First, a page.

Meeting with Bishops Attending World Meeting on Families[2]

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At St. Martin’s Chapel at St. Charles Borromeo Seminary, Francis met with bishops and seminarians who were attending the World Meeting on Families as shown in the photograph to the right.

Before his prepared remarks, the Pope offered these words: “I carry in my heart the stories, the suffering and the pain of the minors that have been sexually abused by priests. I’m overwhelmed by the shame that people who were in charge of caring for those young ones raped them and caused them great damages. I regret this profoundly. God cries! The crimes and sins of the sexual abuse to minors can’t be kept a secret anymore. I commit to the zealous oversight of the Church to protect minors, and I promise that everyone responsible will be held accountable. You, they, the survivors of abuse have become real heralds of hope and ministers of mercy. Humbly we owe each one of them and their families our gratitude for their immense courage for making the light of Christ shine over the evil of minor sexual abuse. I say this because I have just met by a group of people who where abused when they were children, that are helped and accompanied here in Philadelphia, with especial care from Monsignor Chaput.”

The Pope then continued with the following prepared remarks.

“For the Church, the family is not first and foremost a cause for concern, but rather the joyous confirmation of God’s blessing upon the masterpiece of creation. Every day, all over the world, the Church can rejoice in the Lord’s gift of so many families who, even amid difficult trials, remain faithful to their promises and keep the faith!”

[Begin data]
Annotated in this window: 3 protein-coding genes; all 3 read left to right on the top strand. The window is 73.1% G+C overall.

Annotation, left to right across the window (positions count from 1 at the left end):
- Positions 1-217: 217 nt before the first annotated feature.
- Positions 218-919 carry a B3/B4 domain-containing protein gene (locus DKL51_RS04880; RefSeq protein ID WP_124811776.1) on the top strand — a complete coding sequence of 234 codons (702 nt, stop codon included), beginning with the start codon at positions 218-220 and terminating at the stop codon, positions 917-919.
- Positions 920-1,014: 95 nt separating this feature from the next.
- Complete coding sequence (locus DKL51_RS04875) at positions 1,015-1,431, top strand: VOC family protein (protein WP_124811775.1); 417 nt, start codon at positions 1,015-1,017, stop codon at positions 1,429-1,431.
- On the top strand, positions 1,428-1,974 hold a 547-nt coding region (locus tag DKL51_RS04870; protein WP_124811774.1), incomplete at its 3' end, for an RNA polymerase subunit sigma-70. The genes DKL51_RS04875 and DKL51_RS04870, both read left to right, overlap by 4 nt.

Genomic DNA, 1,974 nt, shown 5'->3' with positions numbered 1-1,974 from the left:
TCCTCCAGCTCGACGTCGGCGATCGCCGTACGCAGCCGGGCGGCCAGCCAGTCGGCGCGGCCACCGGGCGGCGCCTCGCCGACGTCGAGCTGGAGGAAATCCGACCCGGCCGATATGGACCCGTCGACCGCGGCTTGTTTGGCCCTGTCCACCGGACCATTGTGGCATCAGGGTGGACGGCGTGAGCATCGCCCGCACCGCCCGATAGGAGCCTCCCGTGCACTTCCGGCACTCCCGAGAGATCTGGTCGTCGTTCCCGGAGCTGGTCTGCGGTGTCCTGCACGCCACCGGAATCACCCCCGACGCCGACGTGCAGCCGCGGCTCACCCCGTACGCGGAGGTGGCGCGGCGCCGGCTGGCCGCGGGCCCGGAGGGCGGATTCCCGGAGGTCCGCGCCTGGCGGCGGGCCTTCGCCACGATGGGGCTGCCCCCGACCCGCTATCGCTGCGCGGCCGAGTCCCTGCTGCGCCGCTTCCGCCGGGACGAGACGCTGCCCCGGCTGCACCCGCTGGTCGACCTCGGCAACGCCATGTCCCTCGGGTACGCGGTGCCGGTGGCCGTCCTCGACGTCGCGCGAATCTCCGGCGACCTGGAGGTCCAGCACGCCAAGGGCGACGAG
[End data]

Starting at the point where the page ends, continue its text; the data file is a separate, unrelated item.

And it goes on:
“I would say that the foremost pastoral challenge of our changing times is to move decisively towards recognizing this gift. For all the obstacles we see before us, gratitude and appreciation should prevail over concerns and complaints. The family is the fundamental locus of the covenant between the Church and God’s creation. Without the family, not even the Church would exist. Nor could she be what she is called to be, namely ‘a sign and instrument of communion with God and of the unity of the entire human race’ (Lumen Gentium, 1).”

“Needless to say, our understanding, shaped by the interplay of ecclesial faith and the conjugal experience of sacramental grace, must not lead us to disregard the unprecedented changes taking place in contemporary society, with their social, cultural – and now juridical – effects on family bonds. These changes affect all of us, believers and non-believers alike. Christians are not ‘immune’ to the changes of their times. This concrete world, with all its many problems and possibilities, is where we must live, believe and proclaim.”

“Until recently, we lived in a social context where the similarities between the civil institution of marriage and the Christian sacrament [of marriage] were considerable and shared. The two were interrelated and mutually supportive. This is no longer the case.”

After talking about the abandonment of local stores and their bonds with neighbors, the Pope said, “our culture has become more and more competitive. Business is no longer conducted on the basis of trust; others can no longer be trusted. There are no longer close personal relationships. Today’s culture seems to encourage people not to bond with anything or anyone, not to trust. The most important thing nowadays seems to be follow the latest trend or activity. This is even true of religion. Today consumerism determines what is important. Consuming relationships, consuming friendships, consuming religions, consuming, consuming… Whatever the cost or consequences. A consumption that does not favor bonding, a consumption which has little to do with human relationships. Social bonds are a mere ‘means’ for the satisfaction of ‘my needs.’ The important thing is no longer our neighbor, with his or her familiar face, story and personality.”